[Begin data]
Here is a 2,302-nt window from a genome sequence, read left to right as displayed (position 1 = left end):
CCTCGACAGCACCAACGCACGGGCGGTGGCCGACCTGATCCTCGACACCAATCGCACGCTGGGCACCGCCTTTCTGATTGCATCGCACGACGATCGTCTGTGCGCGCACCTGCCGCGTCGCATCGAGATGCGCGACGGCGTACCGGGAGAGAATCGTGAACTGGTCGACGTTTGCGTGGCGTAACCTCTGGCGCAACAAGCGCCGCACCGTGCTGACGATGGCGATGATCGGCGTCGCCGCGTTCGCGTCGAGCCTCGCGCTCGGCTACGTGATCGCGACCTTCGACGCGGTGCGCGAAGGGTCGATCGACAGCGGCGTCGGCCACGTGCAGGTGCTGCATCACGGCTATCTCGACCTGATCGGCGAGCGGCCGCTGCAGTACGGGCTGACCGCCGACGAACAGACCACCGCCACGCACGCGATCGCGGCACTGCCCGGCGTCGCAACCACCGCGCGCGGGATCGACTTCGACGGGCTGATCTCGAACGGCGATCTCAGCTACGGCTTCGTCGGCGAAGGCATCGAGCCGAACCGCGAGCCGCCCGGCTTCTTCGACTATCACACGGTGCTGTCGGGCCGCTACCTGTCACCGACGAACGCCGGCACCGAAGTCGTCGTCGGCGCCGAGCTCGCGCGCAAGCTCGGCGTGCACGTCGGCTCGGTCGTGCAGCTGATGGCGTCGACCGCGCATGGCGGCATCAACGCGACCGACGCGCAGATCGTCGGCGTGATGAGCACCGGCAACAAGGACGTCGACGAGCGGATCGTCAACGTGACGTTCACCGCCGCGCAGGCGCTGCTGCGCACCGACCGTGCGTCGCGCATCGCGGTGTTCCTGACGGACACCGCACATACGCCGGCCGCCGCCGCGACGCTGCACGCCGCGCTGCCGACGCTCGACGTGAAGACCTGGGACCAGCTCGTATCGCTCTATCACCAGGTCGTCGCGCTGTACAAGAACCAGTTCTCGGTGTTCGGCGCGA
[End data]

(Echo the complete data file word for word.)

Here is a 2,302-nt window from a genome sequence, read left to right as displayed (position 1 = left end):
CCTCGACAGCACCAACGCACGGGCGGTGGCCGACCTGATCCTCGACACCAATCGCACGCTGGGCACCGCCTTTCTGATTGCATCGCACGACGATCGTCTGTGCGCGCACCTGCCGCGTCGCATCGAGATGCGCGACGGCGTACCGGGAGAGAATCGTGAACTGGTCGACGTTTGCGTGGCGTAACCTCTGGCGCAACAAGCGCCGCACCGTGCTGACGATGGCGATGATCGGCGTCGCCGCGTTCGCGTCGAGCCTCGCGCTCGGCTACGTGATCGCGACCTTCGACGCGGTGCGCGAAGGGTCGATCGACAGCGGCGTCGGCCACGTGCAGGTGCTGCATCACGGCTATCTCGACCTGATCGGCGAGCGGCCGCTGCAGTACGGGCTGACCGCCGACGAACAGACCACCGCCACGCACGCGATCGCGGCACTGCCCGGCGTCGCAACCACCGCGCGCGGGATCGACTTCGACGGGCTGATCTCGAACGGCGATCTCAGCTACGGCTTCGTCGGCGAAGGCATCGAGCCGAACCGCGAGCCGCCCGGCTTCTTCGACTATCACACGGTGCTGTCGGGCCGCTACCTGTCACCGACGAACGCCGGCACCGAAGTCGTCGTCGGCGCCGAGCTCGCGCGCAAGCTCGGCGTGCACGTCGGCTCGGTCGTGCAGCTGATGGCGTCGACCGCGCATGGCGGCATCAACGCGACCGACGCGCAGATCGTCGGCGTGATGAGCACCGGCAACAAGGACGTCGACGAGCGGATCGTCAACGTGACGTTCACCGCCGCGCAGGCGCTGCTGCGCACCGACCGTGCGTCGCGCATCGCGGTGTTCCTGACGGACACCGCACATACGCCGGCCGCCGCCGCGACGCTGCACGCCGCGCTGCCGACGCTCGACGTGAAGACCTGGGACCAGCTCGTATCGCTCTATCACCAGGTCGTCGCGCTGTACAAGAACCAGTTCTCGGTGTTCGGCGCGA